How small businesses want to be sold to

Just 10 minutes into her meeting with Erply Ltd., serial entrepreneur Vy Le was ready to walk out on the New York-based point of sale vendor, then something unexpected happened – they started listening to her.

The CEO of Rudy’s Barbershop, a chain of haircut shops based in Seattle with satellite locations in Portland and Los Angeles, never thought she’d be turned into an ambassador for Erply. “They were speaking in terms that were Greek to me,” Le says of her first impression.

But now she uses the cloud-based software in all of her stores and advocates that her partners also adopt the solution.  “They really took the time and the investment, not just sending a sales guy out to meet us,” she says.

After sending a vice-president level employee to spend a week with Erply and asses their needs, the provider was able to customize its product to fit into Rudy’s Barbershop environment as neatly as a buzz cut.  Le says there are lessons to be learned about how Erply sold its product to her small enterprise, and plans to speak about it at next month’s Grow Conference in Vancouver. But she passed on a few early tips to ITBusiness.ca in a phone interview.

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Also chipping in is Paul Edwards, director of SMB & channels research at IDC Canada. Small businesses aren’t that much different from large enterprise, he says, they just don’t have the same budget level.

Small shops care about quality and cost

After working with retail brands such as the Gap and Levi’s, Le was appalled to discover that Rudy’s Barbershop was still a paper-based business when she took up the role of CEO.

“Paper drives me bonkers,” she says. “They didn’t have a system that gave me real time access to my data in all 15 locations. You couldn’t even get end of day data.”

But that didn’t mean she was ready to jump at any digital system that came her way. Le was specific about looking for a cloud-based system that could deliver real-time information that included an easy-to-read dashboard she could read with her iPhone. But she was also looking for a system that wouldn’t cost her small business $100,000.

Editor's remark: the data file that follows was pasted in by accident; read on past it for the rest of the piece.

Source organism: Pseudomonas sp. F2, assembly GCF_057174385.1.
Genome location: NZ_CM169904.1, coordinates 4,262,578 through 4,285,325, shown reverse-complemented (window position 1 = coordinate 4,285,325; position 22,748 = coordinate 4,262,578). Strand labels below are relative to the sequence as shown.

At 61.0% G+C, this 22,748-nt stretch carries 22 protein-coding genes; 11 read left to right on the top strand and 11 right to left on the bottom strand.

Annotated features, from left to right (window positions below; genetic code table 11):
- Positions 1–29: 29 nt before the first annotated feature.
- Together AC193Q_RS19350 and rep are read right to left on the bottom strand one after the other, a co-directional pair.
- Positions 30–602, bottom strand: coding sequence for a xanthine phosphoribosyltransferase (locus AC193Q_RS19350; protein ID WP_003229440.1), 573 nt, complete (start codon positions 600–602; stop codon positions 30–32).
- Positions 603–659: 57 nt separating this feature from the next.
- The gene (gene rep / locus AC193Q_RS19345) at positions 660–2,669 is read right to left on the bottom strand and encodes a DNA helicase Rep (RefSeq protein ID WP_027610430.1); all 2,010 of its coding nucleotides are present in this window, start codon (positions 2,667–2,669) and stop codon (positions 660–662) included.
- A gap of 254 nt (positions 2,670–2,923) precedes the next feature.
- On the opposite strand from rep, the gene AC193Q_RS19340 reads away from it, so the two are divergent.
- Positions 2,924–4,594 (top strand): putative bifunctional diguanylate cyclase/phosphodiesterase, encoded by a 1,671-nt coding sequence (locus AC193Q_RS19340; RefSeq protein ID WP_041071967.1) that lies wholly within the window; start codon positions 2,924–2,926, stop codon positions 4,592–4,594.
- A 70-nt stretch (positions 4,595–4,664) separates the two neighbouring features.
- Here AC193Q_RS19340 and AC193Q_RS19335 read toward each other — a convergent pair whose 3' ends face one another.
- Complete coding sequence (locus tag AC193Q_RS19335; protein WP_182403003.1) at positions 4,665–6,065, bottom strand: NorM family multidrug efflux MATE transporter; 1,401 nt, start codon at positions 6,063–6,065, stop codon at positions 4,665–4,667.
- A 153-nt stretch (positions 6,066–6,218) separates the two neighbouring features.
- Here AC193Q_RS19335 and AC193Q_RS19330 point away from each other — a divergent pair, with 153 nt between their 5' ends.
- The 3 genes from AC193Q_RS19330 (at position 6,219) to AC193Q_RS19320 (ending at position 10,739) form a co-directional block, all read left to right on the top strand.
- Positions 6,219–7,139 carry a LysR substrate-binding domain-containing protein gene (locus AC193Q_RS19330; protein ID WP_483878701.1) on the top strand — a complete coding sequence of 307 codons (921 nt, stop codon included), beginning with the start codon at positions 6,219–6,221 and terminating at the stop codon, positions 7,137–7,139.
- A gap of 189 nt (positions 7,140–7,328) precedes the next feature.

That’s typical of most small businesses, Edwards says. They must meet complex needs without blowing their budgets.

An IDC survey shows that the number one concern small shops have when looking for an IT product is the quality of the product. They want to know it will last a certain length of time and perform well, the analyst says.

“The second one is competitive pricing,” he says. “They want to have quality products and services that meet their needs, but they also want it in a competitive pricing model.”

Think about how to sell the capabilities of your product or service and keep price low enough to avoid sticker shock.

Listen to potential customers

Just as Le was ready to walk out of that initial meeting with Erply, they invited her to speak about her needs. She sketched out the sort of information her business required on a dashboard, and the conversation continued from there. Le would eventually open up her entire work flow process to show Erply what was required of the system.

“A lot of these vendors have the solution, they’re just not willing to listen to the customer,” Le says. “We want to open our doors to you and say look at our infrastructure, what can you as a developer do for us?”

In other words, not only to small shops expect quality and affordability – they expect service, Edwards says. “They want that extra personal touch.”

Because there are so many small businesses on the market, vendors often work with partners to cater to their needs. Having the a reseller channel helps customize a vendor’s products and services to the needs of a wider variety of smaller shops and vertical businesses.

“They want someone to talk to and someone to talk back to them to tell them what is important to address their key issues,” Edwards says. Research shows that small businesses are buying IT from a number of sources – directly from vendors, through the channel, and also from retail stores.

Build and maintain a relationship

After getting cozy with Erply, Le has no qualms about committing to a three-phase rollout of the cloud-based software at Rudy’s Barbershop that will start with the point of sales system and inventory tracking, then extend to allow customers to make appointments online and with iPads available when they walk into a bricks and mortar location. Eventually, Le would like to be able to order hair products directly through the system, tying directly into her other vendors.

Not only has Le signed up to be a long-term customer, but she now eagerly endorses Erply. That’s how small business entrepreneurs operate, she says – they network and share their success stories. “There’s a huge group of small businesses now that want to partner and share. It’s not like it’s a trade secret.

“We’re all word of mouth,” Le says. “We love to sit in a room and share ideas about how to do business.”

For vendors, that means a great opportunity to cross-sell and up-sell, Edwards says. To connect with entrepreneurs, remember to focus on the value proposition of your product – not on the technical speeds and feeds aspect, but on the bottom line of what the product will ultimately deliver to a business.

Brian Jackson is Associate Editor at ITBusiness.ca. Follow him on Twitter, read his blog, and check out the IT Business Facebook Page.

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